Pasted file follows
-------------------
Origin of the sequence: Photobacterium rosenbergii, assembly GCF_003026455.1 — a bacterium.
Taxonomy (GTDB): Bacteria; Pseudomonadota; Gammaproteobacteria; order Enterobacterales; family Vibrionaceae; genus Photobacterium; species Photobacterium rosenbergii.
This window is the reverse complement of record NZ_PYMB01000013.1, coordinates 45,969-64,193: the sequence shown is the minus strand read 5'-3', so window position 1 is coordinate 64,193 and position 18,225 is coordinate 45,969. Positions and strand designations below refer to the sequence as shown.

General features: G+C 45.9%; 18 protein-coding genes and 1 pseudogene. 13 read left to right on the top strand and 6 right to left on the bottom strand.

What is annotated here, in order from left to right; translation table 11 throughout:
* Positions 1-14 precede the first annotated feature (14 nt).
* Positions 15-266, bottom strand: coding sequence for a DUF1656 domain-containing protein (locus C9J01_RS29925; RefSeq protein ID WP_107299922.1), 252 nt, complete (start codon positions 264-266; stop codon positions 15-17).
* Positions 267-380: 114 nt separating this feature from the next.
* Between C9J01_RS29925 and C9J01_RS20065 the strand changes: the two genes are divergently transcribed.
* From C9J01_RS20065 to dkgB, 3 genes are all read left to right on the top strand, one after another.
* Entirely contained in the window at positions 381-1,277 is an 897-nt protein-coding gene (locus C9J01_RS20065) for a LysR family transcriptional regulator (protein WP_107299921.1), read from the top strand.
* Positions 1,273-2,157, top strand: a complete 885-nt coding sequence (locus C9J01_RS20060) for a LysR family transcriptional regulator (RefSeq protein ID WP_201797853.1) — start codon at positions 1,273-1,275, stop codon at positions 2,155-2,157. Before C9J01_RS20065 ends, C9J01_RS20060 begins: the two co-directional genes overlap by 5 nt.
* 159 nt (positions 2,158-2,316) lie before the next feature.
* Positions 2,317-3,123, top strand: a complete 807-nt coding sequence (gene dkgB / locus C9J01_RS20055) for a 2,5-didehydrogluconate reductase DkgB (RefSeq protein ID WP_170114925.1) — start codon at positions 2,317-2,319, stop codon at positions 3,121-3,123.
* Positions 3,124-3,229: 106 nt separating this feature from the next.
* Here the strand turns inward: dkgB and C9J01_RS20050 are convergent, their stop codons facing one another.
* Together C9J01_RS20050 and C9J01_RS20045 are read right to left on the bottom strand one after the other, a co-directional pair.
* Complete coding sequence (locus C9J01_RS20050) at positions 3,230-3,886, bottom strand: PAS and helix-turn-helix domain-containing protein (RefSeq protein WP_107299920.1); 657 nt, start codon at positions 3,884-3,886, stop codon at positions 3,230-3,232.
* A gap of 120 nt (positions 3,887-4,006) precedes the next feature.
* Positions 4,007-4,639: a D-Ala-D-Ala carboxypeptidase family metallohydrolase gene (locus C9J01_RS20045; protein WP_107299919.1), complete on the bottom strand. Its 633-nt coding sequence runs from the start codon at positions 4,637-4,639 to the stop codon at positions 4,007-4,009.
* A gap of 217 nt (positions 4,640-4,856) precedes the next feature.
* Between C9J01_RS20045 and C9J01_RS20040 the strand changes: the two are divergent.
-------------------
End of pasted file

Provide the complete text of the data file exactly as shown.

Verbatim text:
Origin of the sequence: Photobacterium rosenbergii, assembly GCF_003026455.1 — a bacterium.
Taxonomy (GTDB): Bacteria; Pseudomonadota; Gammaproteobacteria; order Enterobacterales; family Vibrionaceae; genus Photobacterium; species Photobacterium rosenbergii.
This window is the reverse complement of record NZ_PYMB01000013.1, coordinates 45,969-64,193: the sequence shown is the minus strand read 5'-3', so window position 1 is coordinate 64,193 and position 18,225 is coordinate 45,969. Positions and strand designations below refer to the sequence as shown.

General features: G+C 45.9%; 18 protein-coding genes and 1 pseudogene. 13 read left to right on the top strand and 6 right to left on the bottom strand.

What is annotated here, in order from left to right; translation table 11 throughout:
* Positions 1-14 precede the first annotated feature (14 nt).
* Positions 15-266, bottom strand: coding sequence for a DUF1656 domain-containing protein (locus C9J01_RS29925; RefSeq protein ID WP_107299922.1), 252 nt, complete (start codon positions 264-266; stop codon positions 15-17).
* Positions 267-380: 114 nt separating this feature from the next.
* Between C9J01_RS29925 and C9J01_RS20065 the strand changes: the two genes are divergently transcribed.
* From C9J01_RS20065 to dkgB, 3 genes are all read left to right on the top strand, one after another.
* Entirely contained in the window at positions 381-1,277 is an 897-nt protein-coding gene (locus C9J01_RS20065) for a LysR family transcriptional regulator (protein WP_107299921.1), read from the top strand.
* Positions 1,273-2,157, top strand: a complete 885-nt coding sequence (locus C9J01_RS20060) for a LysR family transcriptional regulator (RefSeq protein ID WP_201797853.1) — start codon at positions 1,273-1,275, stop codon at positions 2,155-2,157. Before C9J01_RS20065 ends, C9J01_RS20060 begins: the two co-directional genes overlap by 5 nt.
* 159 nt (positions 2,158-2,316) lie before the next feature.
* Positions 2,317-3,123, top strand: a complete 807-nt coding sequence (gene dkgB / locus C9J01_RS20055) for a 2,5-didehydrogluconate reductase DkgB (RefSeq protein ID WP_170114925.1) — start codon at positions 2,317-2,319, stop codon at positions 3,121-3,123.
* Positions 3,124-3,229: 106 nt separating this feature from the next.
* Here the strand turns inward: dkgB and C9J01_RS20050 are convergent, their stop codons facing one another.
* Together C9J01_RS20050 and C9J01_RS20045 are read right to left on the bottom strand one after the other, a co-directional pair.
* Complete coding sequence (locus C9J01_RS20050) at positions 3,230-3,886, bottom strand: PAS and helix-turn-helix domain-containing protein (RefSeq protein WP_107299920.1); 657 nt, start codon at positions 3,884-3,886, stop codon at positions 3,230-3,232.
* A gap of 120 nt (positions 3,887-4,006) precedes the next feature.
* Positions 4,007-4,639: a D-Ala-D-Ala carboxypeptidase family metallohydrolase gene (locus C9J01_RS20045; protein WP_107299919.1), complete on the bottom strand. Its 633-nt coding sequence runs from the start codon at positions 4,637-4,639 to the stop codon at positions 4,007-4,009.
* A gap of 217 nt (positions 4,640-4,856) precedes the next feature.
* Between C9J01_RS20045 and C9J01_RS20040 the strand changes: the two are divergent.